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Throwback Thursday

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This 1797 map by surveyor Isaac Hulse shows ‘Drown Meadow Bay,’ which is now called Port Jefferson Harbor. Image from the Port Jefferson Village historical archive

For the last 180 years, it’s been Port Jefferson. But before that, the village had a peculiar name given that shipbuilding was its main industry.

When John Roe, an Irish shoemaker, became the first permanent European settler to make his home there in 1682, “the settlement was called Drowned Meadow because the area that now comprises most of the commercial district was a marsh that flooded every high tide.” That’s according to the book “Images of America: Port Jefferson,” written by Port Jefferson library staffers Robert Maggio and Earlene O’Hare. They said, “That flooding, and the steep hills and deep ravines that surrounded the marsh, made farming difficult, and the village grew slowly. In fact, by 1800, there were only a handful of houses.”

But the village did grow. It became home to several shipbuilding families, to the point where the name “no longer seemed to fit [the village’s] progressive image,” the book said.

It was Elisha Bayles, the head of the Bayles shipbuilding family, who got the ball rolling. According to an account by the late George Moraitis, a local cemetery historian, the Bayles patriarch came to Drowned Meadow in 1809 from Mount Sinai and “was a strong [Thomas] Jefferson Democrat.” He “urged the renaming” to Port Jefferson.

A vote on the matter took place at a schoolhouse on March 7, 1836. According to “Images of America: Port Jefferson,” the residents “voted overwhelmingly” in support of the name change.

The Long-Island Democrat newspaper published a notice of the change later that month, describing the vote as occurring “at a large and respectable meeting of the inhabitants” chaired by Daniel Tooker.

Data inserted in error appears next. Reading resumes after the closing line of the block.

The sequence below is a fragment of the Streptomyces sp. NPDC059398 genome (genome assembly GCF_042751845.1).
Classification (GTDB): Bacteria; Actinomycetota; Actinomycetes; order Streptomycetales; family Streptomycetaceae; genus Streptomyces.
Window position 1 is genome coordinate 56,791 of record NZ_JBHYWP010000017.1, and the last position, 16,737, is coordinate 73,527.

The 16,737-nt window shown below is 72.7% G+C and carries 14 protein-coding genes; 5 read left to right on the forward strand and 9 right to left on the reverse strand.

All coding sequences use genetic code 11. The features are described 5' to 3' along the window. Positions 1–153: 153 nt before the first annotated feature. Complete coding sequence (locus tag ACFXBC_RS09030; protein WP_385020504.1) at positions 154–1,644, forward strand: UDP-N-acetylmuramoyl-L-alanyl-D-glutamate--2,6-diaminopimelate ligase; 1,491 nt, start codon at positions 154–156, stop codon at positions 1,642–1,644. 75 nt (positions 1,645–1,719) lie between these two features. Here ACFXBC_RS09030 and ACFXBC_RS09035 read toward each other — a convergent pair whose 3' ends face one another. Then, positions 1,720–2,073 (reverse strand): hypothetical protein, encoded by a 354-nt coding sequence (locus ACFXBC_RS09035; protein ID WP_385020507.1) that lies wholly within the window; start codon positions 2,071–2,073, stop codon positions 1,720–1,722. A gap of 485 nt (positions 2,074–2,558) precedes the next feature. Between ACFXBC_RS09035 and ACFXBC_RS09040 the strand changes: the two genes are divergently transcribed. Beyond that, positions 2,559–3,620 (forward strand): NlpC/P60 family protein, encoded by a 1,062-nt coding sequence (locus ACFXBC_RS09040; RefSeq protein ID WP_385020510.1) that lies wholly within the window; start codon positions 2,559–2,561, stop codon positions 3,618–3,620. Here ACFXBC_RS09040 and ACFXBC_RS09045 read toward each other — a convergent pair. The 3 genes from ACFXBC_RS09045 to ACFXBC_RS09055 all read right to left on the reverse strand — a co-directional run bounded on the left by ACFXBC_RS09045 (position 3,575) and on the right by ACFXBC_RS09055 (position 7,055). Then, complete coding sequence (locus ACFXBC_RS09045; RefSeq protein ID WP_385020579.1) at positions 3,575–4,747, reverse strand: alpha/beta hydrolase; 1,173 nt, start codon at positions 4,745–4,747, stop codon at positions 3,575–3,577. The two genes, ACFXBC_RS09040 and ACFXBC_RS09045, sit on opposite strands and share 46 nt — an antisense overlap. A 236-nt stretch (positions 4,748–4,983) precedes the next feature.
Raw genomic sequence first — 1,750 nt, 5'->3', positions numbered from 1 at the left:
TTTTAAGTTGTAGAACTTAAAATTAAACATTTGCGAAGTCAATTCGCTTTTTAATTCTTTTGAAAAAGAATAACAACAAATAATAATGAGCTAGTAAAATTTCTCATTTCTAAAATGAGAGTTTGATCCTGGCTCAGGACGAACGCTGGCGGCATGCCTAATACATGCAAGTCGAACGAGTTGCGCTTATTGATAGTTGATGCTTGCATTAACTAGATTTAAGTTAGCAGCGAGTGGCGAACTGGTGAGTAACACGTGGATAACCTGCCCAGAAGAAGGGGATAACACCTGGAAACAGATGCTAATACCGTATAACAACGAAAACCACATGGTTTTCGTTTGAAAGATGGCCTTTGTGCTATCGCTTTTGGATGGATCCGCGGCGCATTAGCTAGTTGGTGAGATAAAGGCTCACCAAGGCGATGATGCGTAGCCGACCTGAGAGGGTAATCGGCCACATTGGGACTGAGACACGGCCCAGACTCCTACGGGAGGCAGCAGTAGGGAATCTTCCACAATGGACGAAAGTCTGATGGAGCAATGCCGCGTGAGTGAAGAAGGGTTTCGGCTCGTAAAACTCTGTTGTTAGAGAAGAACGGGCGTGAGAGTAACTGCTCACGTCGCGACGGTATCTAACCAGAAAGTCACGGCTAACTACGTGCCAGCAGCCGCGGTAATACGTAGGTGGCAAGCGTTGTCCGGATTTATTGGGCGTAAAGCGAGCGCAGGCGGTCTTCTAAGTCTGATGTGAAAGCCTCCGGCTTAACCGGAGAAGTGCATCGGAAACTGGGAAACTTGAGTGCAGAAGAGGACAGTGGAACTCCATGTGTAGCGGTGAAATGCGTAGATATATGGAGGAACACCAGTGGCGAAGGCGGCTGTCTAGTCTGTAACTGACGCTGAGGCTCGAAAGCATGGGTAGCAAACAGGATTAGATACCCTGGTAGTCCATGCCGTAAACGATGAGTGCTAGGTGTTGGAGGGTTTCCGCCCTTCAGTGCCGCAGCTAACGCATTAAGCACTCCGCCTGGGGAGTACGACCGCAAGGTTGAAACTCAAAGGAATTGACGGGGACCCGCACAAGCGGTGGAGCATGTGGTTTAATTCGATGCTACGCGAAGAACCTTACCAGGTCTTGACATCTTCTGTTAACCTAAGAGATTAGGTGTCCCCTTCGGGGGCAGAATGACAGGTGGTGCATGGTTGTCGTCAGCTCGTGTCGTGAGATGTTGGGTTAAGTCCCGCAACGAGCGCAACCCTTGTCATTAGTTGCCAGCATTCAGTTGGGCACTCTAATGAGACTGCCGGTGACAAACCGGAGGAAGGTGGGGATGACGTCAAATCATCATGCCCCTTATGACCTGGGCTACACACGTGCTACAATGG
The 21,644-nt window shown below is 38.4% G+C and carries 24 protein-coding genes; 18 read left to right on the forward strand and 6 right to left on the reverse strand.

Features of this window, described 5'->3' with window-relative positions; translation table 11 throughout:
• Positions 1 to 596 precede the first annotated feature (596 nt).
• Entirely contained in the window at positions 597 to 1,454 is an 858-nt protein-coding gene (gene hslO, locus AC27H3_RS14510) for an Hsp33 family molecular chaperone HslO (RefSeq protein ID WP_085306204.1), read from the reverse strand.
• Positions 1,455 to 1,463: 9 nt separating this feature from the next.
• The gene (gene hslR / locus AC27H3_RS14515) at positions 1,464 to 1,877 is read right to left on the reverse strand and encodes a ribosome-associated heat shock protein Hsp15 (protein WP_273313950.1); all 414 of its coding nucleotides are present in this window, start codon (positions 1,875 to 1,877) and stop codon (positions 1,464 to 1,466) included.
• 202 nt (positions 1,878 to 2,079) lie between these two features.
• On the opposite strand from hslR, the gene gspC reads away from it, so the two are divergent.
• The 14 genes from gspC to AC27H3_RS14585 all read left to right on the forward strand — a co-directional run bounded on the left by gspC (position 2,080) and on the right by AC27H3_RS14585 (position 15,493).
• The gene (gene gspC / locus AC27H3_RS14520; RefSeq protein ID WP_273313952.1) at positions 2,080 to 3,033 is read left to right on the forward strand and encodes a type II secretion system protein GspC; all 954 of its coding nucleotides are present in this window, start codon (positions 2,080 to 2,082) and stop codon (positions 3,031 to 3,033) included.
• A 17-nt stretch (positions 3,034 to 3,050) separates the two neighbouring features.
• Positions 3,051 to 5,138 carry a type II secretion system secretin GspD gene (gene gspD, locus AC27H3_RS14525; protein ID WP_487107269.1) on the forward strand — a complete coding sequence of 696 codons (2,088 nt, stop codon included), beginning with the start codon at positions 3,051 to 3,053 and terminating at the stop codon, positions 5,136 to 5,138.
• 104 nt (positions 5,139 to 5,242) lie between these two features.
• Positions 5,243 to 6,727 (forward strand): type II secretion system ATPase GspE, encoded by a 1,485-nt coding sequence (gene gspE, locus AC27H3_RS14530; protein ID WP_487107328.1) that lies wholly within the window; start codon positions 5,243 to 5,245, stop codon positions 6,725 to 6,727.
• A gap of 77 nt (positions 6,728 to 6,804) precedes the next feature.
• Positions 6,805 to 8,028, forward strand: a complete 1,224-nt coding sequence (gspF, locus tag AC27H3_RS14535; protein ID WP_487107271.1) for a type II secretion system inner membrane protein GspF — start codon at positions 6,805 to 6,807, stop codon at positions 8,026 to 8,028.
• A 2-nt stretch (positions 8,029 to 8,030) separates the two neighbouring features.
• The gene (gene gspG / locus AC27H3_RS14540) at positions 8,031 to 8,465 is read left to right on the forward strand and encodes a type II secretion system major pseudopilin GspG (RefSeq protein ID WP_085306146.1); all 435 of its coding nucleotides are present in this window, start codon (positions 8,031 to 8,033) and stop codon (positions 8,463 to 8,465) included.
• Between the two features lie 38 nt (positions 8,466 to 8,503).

From there, the village became more and more of what residents know today. The “Images of America” book noted that the year after the renaming vote, William L. Jones, of another prominent shipbuilding family, “began filling in the ‘drowned meadow’ by building an 18-foot-wide elevated road across its center. … This was the beginning of today’s Main Street.”

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Before Terryville residents dropped off their mail in Port Jefferson Station, they had the Terryville Post Office. Pictured above, that latter post office during the early 20th century. Photo from the Port Jefferson Village historical archive

Terryville residents now get their mail service from the Port Jefferson Station post office, but they used to go to their own little outpost at the home of the postmaster.

Before Terryville residents dropped off their mail in Port Jefferson Station, they had the Terryville Post Office. Pictured above, that latter post office during the early 20th century. Photo from the Port Jefferson Village historical archive
Before Terryville residents dropped off their mail in Port Jefferson Station, they had the Terryville Post Office. Pictured above, that latter post office during the early 20th century. Photo from the Port Jefferson Village historical archive